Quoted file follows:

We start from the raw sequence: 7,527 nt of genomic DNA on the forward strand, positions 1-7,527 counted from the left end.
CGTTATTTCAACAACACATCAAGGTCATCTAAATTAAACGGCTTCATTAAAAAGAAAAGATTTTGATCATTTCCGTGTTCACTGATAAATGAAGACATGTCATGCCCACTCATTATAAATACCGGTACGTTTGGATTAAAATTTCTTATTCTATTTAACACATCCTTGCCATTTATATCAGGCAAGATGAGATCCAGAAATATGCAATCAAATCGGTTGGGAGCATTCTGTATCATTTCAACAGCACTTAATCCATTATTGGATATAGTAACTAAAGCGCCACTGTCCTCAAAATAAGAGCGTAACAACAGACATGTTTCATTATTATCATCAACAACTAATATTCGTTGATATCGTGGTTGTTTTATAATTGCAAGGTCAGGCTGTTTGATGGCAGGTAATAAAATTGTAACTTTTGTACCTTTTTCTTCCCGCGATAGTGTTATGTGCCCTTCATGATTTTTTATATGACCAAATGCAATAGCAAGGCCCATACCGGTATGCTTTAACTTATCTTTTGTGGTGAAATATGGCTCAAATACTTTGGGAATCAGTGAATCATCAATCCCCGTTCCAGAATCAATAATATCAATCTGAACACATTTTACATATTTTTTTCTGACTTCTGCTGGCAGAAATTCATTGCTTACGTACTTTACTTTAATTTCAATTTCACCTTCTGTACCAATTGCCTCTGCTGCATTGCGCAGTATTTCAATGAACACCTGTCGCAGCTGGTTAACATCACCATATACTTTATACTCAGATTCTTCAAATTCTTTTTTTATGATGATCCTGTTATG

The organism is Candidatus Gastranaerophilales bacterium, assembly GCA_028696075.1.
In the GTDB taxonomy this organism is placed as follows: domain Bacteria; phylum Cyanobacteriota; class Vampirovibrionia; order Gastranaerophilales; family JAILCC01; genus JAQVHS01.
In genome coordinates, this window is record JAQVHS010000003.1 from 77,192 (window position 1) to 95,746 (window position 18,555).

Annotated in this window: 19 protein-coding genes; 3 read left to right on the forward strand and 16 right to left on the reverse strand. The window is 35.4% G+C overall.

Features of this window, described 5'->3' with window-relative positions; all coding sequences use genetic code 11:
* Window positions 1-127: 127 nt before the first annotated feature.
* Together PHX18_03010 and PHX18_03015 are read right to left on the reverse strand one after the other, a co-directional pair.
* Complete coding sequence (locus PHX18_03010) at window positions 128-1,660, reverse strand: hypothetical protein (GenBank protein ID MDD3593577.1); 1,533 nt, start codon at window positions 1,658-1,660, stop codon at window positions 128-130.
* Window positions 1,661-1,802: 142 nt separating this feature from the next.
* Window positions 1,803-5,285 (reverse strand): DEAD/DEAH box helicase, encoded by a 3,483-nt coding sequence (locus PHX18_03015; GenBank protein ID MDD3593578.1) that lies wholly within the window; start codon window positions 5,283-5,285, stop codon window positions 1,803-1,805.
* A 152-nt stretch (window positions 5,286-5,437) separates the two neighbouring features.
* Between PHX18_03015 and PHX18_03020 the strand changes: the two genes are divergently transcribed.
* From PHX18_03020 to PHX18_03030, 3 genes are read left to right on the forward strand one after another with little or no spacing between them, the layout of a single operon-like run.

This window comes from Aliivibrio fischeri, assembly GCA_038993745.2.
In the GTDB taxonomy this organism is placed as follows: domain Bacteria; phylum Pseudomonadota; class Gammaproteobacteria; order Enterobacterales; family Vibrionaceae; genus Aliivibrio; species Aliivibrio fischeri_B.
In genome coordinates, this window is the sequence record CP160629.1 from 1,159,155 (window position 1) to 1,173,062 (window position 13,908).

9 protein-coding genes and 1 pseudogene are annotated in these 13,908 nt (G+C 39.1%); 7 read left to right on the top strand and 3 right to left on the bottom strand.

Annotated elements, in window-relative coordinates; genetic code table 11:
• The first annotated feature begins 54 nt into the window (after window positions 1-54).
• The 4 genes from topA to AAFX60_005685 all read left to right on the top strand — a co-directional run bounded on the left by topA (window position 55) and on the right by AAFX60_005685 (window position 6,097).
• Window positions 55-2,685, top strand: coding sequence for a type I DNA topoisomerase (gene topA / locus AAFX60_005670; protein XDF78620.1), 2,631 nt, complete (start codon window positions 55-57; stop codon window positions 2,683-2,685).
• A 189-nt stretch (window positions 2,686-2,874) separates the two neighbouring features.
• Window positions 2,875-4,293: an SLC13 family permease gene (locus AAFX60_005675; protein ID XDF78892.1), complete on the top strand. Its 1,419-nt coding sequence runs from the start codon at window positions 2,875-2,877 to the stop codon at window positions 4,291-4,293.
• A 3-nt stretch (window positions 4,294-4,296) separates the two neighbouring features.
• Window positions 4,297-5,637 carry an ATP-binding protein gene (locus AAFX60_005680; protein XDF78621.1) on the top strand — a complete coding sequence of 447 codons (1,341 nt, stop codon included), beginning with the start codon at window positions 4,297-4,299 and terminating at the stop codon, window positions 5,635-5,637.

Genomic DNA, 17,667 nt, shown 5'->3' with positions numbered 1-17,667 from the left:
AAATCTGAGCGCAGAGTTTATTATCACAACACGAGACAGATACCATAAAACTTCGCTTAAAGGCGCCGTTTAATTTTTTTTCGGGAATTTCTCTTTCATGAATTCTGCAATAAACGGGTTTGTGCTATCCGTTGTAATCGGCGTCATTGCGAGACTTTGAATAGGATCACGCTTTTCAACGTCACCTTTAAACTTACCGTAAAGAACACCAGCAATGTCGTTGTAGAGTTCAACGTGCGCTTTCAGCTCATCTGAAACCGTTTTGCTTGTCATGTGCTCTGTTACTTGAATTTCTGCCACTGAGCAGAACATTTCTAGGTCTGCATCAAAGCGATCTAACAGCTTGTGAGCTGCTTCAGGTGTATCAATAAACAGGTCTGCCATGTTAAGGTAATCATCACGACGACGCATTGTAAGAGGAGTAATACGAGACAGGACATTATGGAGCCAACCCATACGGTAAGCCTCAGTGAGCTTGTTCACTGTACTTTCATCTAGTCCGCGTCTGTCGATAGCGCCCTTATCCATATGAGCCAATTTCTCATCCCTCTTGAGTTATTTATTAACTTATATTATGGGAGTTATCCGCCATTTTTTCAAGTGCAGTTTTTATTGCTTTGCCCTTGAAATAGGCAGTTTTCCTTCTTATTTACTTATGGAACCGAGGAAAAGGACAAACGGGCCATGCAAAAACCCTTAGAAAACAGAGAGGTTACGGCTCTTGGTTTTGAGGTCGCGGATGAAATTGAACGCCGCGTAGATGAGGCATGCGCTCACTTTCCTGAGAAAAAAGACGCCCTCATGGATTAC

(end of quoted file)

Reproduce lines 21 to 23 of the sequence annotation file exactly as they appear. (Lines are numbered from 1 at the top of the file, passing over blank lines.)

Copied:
• The first annotated feature begins 54 nt into the window (after window positions 1-54).
• The 4 genes from topA to AAFX60_005685 all read left to right on the top strand — a co-directional run bounded on the left by topA (window position 55) and on the right by AAFX60_005685 (window position 6,097).
• Window positions 55-2,685, top strand: coding sequence for a type I DNA topoisomerase (gene topA / locus AAFX60_005670; protein XDF78620.1), 2,631 nt, complete (start codon window positions 55-57; stop codon window positions 2,683-2,685).